From the publishers of THE HINDU

VOL.33 :: NO.43 :: Oct. 28, 2010

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COVER STORY

Favoured by all

Lara will have his supporters, but for the majority of fans (and not necessarily in the subcontinent), the debate was resolved long ago. Tendulkar first, says Suresh Menon. In the second part of this Cover Story, from Page 8, Ted Corbett plumps for Brian Lara. Welcome to the debate.

Great sportsmen straddle many worlds. They leave behind the merely good very quickly as they enter rarefied areas defined as much by their mastery as by the elements that do not even enter the debate when others are discussed. Part of Don Bradman's greatness lay in his Test average of 99.94, but partly it was also a function of what he meant to a nation coming to terms with itself; he defined Australian nationhood.

It is an accident of time and space, this identification with an evolving nation, but it is crucial to the understanding of the context of greatness. W. G. Grace, for example, was the icon of Victorian England, representing both its elements and its aspirations. Such players dominate their era, and tell us there is more to greatness in batting than a fabulous cover drive or a delicate leg glance.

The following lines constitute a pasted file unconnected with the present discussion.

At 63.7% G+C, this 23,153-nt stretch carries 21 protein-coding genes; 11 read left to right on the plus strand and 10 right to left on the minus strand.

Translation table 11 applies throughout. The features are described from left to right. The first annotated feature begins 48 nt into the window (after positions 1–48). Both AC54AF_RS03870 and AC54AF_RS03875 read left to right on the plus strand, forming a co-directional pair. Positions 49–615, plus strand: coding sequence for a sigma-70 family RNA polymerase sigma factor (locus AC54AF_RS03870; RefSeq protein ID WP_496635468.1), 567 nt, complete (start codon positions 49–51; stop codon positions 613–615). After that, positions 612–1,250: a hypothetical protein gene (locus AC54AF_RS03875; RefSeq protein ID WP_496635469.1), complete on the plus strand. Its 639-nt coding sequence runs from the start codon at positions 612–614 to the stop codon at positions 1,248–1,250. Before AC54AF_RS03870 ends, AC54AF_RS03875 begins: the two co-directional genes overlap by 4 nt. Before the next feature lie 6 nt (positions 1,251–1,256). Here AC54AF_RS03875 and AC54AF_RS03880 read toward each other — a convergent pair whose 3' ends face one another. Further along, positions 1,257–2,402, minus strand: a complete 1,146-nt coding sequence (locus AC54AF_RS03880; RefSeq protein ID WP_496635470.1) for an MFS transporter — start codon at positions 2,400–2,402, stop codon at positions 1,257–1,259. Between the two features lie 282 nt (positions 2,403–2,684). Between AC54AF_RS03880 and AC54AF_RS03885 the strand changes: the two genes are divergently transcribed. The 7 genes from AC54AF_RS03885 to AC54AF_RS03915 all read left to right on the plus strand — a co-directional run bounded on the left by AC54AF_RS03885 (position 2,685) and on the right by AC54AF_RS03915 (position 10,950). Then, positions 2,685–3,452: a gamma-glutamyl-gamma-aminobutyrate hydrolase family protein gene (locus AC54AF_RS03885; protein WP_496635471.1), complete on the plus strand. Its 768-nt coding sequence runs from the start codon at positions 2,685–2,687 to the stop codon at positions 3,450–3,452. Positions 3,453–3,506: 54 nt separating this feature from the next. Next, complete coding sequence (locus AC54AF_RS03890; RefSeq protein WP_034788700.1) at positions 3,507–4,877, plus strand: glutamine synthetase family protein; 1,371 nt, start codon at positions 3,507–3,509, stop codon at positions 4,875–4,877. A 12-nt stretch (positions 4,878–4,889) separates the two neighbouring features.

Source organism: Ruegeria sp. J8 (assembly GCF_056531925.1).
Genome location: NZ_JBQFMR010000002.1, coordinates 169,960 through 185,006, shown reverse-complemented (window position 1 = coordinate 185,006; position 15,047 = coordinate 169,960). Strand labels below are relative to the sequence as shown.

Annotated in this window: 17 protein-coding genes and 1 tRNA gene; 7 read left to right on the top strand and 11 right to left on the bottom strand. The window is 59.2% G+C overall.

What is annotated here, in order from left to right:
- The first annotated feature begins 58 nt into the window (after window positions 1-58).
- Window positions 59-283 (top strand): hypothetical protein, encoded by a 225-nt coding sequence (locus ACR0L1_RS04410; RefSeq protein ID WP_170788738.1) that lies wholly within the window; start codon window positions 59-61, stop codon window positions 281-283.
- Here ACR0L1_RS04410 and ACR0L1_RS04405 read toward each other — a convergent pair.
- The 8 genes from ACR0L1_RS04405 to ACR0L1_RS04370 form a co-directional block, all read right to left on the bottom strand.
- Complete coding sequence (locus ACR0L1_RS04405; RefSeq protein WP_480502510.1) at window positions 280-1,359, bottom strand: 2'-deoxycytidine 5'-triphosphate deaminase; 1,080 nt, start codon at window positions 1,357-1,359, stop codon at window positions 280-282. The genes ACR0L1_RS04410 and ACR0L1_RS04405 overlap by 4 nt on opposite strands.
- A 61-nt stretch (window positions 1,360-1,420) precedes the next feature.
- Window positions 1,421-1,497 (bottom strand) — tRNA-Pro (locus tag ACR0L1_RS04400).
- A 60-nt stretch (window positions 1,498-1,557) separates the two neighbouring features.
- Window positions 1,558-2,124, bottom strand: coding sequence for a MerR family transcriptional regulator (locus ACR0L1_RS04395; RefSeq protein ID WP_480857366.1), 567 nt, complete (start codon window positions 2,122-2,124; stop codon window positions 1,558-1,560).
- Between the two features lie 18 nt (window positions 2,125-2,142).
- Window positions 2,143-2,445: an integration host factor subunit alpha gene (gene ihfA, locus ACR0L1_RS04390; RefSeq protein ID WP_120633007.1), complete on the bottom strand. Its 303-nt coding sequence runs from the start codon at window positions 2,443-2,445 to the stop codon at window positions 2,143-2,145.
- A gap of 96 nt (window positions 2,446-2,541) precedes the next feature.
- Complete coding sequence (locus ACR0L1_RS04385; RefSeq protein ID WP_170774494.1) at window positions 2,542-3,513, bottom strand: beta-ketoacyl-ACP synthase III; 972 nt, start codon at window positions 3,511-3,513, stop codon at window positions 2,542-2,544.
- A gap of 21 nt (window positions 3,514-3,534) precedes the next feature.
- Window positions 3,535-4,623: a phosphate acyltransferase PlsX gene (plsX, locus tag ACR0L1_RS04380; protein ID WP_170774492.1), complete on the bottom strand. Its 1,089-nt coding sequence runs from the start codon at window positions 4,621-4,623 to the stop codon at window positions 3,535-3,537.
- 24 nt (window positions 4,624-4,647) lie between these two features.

The intangibles enter the equation, and other things remaining equal (statistics, averages, role in victories), the intangibles tip the balance. There was a time when it was difficult to separate the careers of Sachin Tendulkar and Brian Lara — both had similar statistics, influence on their teams, impact on bowlers around the world. Lara's taste for huge scores meant he held the individual batting record for both Tests and first class cricket, 375 and 501 respectively made within two months of each other in 1994. Tendulkar, four years younger, more consistent, less flamboyant, more sober, less controversial, frustrated the bowlers with a defence of Gavaskar-like certainty and an attack that could match Lara's.

“Sachin is a genius,” said Lara himself, “I am a mere mortal.”

Even if that is taken as a modest assessment by a great rival when Lara first made the point, today it is difficult to disagree. After Tendulkar's ‘ Second Coming', the statistics too go in favour of the Indian. At 37, when Lara called it a day, Tendulkar discovered a new steel, a new joy of batsmanship, a new purpose that was difficult to distinguish from those he entered the game with at the age of 16. In his last 15 Tests, Tendulkar has scored 1811 runs, with eight centuries and an average of 86.23. To get Bradmanesque when others of his age are rediscovering the joys of fatherhood or the comforts of the commentary box places Tendulkar not just in another league, but on another planet altogether.